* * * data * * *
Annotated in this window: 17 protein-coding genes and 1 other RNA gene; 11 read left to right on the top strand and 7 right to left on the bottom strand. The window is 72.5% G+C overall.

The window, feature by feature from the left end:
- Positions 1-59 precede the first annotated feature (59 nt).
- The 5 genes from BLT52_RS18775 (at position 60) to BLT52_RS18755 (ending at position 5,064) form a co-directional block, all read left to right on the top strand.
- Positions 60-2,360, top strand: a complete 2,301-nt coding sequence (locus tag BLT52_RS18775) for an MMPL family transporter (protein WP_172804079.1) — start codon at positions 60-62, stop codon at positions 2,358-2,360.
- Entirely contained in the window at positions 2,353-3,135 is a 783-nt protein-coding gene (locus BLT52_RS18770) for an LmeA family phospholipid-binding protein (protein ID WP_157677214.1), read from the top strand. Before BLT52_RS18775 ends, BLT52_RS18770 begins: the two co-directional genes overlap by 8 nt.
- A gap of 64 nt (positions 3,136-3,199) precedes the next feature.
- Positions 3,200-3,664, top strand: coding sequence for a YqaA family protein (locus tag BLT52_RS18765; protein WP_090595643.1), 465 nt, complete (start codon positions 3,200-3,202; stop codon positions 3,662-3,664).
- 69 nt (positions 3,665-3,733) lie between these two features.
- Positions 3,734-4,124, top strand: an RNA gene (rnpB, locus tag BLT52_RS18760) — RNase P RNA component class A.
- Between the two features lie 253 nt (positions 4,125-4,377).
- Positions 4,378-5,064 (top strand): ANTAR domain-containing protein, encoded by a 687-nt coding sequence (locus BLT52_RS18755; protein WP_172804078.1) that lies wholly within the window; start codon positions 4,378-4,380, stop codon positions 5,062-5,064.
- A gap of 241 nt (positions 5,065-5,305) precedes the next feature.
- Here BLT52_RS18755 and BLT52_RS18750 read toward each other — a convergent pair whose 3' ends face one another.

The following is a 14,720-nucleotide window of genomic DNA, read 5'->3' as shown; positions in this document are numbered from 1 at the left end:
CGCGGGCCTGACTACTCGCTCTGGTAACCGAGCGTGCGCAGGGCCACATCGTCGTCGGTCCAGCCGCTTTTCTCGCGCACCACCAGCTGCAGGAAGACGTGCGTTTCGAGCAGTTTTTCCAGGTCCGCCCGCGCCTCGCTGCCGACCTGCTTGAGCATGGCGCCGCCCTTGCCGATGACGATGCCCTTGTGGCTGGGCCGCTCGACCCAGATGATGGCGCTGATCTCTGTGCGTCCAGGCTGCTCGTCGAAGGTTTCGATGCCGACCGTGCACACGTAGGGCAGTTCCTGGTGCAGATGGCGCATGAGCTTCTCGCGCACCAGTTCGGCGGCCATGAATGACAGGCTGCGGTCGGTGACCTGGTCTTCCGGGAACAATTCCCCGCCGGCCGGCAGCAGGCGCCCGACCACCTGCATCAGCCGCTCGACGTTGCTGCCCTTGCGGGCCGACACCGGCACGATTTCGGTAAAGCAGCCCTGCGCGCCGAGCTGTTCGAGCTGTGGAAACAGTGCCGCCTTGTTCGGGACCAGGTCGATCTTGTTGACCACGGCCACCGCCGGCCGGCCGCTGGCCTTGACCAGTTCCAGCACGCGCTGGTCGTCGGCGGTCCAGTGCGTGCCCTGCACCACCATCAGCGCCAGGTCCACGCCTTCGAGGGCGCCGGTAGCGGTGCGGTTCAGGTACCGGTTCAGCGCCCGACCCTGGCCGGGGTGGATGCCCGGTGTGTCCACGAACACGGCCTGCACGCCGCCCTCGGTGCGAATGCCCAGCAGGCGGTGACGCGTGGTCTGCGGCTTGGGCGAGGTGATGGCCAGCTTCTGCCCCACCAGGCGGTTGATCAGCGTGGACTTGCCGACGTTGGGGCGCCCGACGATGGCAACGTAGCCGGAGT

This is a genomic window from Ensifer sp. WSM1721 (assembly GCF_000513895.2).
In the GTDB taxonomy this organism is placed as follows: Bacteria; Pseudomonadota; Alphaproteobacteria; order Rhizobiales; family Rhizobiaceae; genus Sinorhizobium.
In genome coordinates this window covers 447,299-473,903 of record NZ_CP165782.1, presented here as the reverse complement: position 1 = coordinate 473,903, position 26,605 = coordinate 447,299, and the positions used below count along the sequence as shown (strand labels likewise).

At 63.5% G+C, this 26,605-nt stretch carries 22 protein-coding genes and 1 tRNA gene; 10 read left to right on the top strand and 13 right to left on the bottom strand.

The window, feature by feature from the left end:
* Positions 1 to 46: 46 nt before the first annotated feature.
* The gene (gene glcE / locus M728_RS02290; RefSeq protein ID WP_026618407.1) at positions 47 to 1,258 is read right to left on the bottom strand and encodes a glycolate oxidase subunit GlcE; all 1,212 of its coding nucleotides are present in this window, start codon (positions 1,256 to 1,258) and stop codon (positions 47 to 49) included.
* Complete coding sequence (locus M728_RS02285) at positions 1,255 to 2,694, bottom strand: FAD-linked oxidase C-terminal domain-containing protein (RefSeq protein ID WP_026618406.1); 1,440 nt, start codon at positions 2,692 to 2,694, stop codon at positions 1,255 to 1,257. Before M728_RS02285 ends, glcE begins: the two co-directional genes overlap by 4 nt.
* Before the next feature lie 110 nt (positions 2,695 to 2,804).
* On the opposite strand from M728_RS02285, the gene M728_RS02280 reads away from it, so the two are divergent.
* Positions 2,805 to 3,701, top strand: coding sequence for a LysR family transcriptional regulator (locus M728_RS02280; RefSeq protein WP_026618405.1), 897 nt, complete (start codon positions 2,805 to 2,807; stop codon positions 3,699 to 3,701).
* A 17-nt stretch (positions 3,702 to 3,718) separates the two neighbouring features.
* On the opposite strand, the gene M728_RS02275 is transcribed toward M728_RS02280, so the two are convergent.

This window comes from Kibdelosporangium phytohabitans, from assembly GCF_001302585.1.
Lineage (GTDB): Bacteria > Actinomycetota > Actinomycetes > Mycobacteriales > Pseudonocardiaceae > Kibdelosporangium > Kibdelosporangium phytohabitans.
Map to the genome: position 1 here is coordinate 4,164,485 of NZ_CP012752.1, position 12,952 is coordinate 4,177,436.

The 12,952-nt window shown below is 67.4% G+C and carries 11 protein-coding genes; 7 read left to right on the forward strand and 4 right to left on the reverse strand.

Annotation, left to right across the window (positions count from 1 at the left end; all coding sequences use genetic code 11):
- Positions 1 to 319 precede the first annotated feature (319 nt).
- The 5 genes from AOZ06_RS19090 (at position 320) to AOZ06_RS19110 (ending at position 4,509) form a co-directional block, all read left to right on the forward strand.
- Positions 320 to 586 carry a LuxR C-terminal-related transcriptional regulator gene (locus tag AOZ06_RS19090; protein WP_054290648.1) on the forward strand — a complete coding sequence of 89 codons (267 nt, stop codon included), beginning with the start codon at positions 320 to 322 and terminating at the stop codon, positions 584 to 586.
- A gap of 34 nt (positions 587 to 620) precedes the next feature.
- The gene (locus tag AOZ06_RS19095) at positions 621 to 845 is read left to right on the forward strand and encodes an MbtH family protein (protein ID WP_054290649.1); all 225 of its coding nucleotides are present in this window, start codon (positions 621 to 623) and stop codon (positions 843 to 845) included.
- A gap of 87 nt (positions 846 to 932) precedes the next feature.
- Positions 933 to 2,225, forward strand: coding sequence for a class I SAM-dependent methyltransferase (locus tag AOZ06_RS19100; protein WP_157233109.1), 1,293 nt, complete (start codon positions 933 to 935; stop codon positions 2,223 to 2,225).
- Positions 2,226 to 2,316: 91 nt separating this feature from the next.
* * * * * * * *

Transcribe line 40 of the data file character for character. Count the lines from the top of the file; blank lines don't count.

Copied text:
- A gap of 87 nt (positions 846 to 932) precedes the next feature.